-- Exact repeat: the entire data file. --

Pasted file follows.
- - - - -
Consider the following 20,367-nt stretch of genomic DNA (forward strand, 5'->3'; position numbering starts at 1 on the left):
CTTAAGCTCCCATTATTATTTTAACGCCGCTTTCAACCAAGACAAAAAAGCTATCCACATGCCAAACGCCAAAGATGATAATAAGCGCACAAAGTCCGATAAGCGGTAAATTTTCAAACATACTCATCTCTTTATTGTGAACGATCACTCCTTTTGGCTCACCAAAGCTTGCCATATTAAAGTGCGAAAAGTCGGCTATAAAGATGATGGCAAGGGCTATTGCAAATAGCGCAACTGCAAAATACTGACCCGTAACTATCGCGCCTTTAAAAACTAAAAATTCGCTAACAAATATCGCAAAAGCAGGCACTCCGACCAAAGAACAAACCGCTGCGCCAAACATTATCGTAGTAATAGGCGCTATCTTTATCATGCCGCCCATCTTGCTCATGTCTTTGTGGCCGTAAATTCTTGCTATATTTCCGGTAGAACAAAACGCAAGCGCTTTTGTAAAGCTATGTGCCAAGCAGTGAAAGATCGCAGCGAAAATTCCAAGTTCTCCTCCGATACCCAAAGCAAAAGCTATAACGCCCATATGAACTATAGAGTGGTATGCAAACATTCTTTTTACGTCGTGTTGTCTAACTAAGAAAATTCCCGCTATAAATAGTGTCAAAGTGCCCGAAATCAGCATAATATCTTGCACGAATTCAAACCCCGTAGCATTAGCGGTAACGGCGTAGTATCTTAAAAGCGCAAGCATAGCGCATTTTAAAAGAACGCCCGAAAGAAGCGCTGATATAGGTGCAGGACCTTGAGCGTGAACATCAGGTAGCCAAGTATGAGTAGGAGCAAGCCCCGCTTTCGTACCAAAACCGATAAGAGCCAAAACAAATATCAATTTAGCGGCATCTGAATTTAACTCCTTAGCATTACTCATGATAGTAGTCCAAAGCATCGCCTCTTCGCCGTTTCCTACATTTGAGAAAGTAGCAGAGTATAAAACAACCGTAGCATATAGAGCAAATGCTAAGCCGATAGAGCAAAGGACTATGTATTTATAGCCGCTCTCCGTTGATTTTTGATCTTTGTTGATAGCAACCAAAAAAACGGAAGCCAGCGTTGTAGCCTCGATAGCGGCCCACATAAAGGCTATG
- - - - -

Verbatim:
Consider the following 20,367-nt stretch of genomic DNA (forward strand, 5'->3'; position numbering starts at 1 on the left):
CTTAAGCTCCCATTATTATTTTAACGCCGCTTTCAACCAAGACAAAAAAGCTATCCACATGCCAAACGCCAAAGATGATAATAAGCGCACAAAGTCCGATAAGCGGTAAATTTTCAAACATACTCATCTCTTTATTGTGAACGATCACTCCTTTTGGCTCACCAAAGCTTGCCATATTAAAGTGCGAAAAGTCGGCTATAAAGATGATGGCAAGGGCTATTGCAAATAGCGCAACTGCAAAATACTGACCCGTAACTATCGCGCCTTTAAAAACTAAAAATTCGCTAACAAATATCGCAAAAGCAGGCACTCCGACCAAAGAACAAACCGCTGCGCCAAACATTATCGTAGTAATAGGCGCTATCTTTATCATGCCGCCCATCTTGCTCATGTCTTTGTGGCCGTAAATTCTTGCTATATTTCCGGTAGAACAAAACGCAAGCGCTTTTGTAAAGCTATGTGCCAAGCAGTGAAAGATCGCAGCGAAAATTCCAAGTTCTCCTCCGATACCCAAAGCAAAAGCTATAACGCCCATATGAACTATAGAGTGGTATGCAAACATTCTTTTTACGTCGTGTTGTCTAACTAAGAAAATTCCCGCTATAAATAGTGTCAAAGTGCCCGAAATCAGCATAATATCTTGCACGAATTCAAACCCCGTAGCATTAGCGGTAACGGCGTAGTATCTTAAAAGCGCAAGCATAGCGCATTTTAAAAGAACGCCCGAAAGAAGCGCTGATATAGGTGCAGGACCTTGAGCGTGAACATCAGGTAGCCAAGTATGAGTAGGAGCAAGCCCCGCTTTCGTACCAAAACCGATAAGAGCCAAAACAAATATCAATTTAGCGGCATCTGAATTTAACTCCTTAGCATTACTCATGATAGTAGTCCAAAGCATCGCCTCTTCGCCGTTTCCTACATTTGAGAAAGTAGCAGAGTATAAAACAACCGTAGCATATAGAGCAAATGCTAAGCCGATAGAGCAAAGGACTATGTATTTATAGCCGCTCTCCGTTGATTTTTGATCTTTGTTGATAGCAACCAAAAAAACGGAAGCCAGCGTTGTAGCCTCGATAGCGGCCCACATAAAGGCTATG